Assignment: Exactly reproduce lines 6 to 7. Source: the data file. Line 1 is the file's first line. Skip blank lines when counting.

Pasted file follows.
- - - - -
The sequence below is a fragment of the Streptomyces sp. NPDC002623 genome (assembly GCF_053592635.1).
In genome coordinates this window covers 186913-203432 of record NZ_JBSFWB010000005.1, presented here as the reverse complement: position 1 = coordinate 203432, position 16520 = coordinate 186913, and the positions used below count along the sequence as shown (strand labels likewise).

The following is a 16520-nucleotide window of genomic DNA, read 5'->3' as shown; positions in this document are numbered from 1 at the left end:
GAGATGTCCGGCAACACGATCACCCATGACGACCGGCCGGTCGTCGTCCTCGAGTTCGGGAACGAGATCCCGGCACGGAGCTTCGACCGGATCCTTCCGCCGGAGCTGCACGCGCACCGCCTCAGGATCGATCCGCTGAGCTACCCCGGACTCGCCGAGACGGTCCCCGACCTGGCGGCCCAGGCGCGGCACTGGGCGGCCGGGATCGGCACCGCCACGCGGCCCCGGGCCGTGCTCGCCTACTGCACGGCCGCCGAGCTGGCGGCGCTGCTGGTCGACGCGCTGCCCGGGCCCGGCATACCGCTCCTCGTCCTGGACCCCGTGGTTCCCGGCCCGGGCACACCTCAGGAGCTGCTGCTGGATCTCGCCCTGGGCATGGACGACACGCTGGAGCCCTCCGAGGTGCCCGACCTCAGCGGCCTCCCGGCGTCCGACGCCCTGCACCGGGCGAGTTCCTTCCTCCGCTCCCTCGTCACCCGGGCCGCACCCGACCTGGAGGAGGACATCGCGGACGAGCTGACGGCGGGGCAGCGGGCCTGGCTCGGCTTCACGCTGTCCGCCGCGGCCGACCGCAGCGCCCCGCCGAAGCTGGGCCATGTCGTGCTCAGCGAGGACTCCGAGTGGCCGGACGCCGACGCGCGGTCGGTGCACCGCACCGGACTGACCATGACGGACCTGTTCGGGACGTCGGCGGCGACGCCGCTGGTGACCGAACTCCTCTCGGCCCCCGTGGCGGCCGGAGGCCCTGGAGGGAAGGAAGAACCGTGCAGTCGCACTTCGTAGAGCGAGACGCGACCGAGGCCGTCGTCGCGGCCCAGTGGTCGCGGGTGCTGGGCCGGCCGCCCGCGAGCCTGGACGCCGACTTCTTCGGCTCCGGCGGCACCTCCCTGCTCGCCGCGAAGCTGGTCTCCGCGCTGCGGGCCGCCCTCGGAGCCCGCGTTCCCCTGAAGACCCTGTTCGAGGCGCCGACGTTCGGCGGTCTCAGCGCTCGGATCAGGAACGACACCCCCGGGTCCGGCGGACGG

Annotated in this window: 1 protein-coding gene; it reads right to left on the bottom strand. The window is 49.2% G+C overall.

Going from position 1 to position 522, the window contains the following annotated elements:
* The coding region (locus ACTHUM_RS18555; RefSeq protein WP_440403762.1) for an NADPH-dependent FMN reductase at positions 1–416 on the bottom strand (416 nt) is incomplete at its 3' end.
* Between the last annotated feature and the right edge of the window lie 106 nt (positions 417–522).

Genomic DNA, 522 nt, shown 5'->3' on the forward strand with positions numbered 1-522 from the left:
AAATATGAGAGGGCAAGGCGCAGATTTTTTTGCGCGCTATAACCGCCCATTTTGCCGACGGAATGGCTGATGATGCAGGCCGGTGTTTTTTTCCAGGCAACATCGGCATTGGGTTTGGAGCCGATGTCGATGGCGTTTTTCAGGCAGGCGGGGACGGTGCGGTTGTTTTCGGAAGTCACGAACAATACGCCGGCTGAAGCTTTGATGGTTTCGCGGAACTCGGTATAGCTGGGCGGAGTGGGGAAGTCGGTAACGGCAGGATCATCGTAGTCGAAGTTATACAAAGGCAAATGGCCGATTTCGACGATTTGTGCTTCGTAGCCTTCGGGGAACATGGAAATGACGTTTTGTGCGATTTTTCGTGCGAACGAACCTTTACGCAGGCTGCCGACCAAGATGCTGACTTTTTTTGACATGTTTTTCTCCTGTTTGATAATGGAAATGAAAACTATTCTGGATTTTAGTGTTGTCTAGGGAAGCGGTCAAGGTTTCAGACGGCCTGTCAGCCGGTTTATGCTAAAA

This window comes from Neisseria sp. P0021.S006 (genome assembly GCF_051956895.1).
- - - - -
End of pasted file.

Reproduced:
Going from position 1 to position 522, the window contains the following annotated elements:
* The coding region (locus ACTHUM_RS18555; RefSeq protein WP_440403762.1) for an NADPH-dependent FMN reductase at positions 1–416 on the bottom strand (416 nt) is incomplete at its 3' end.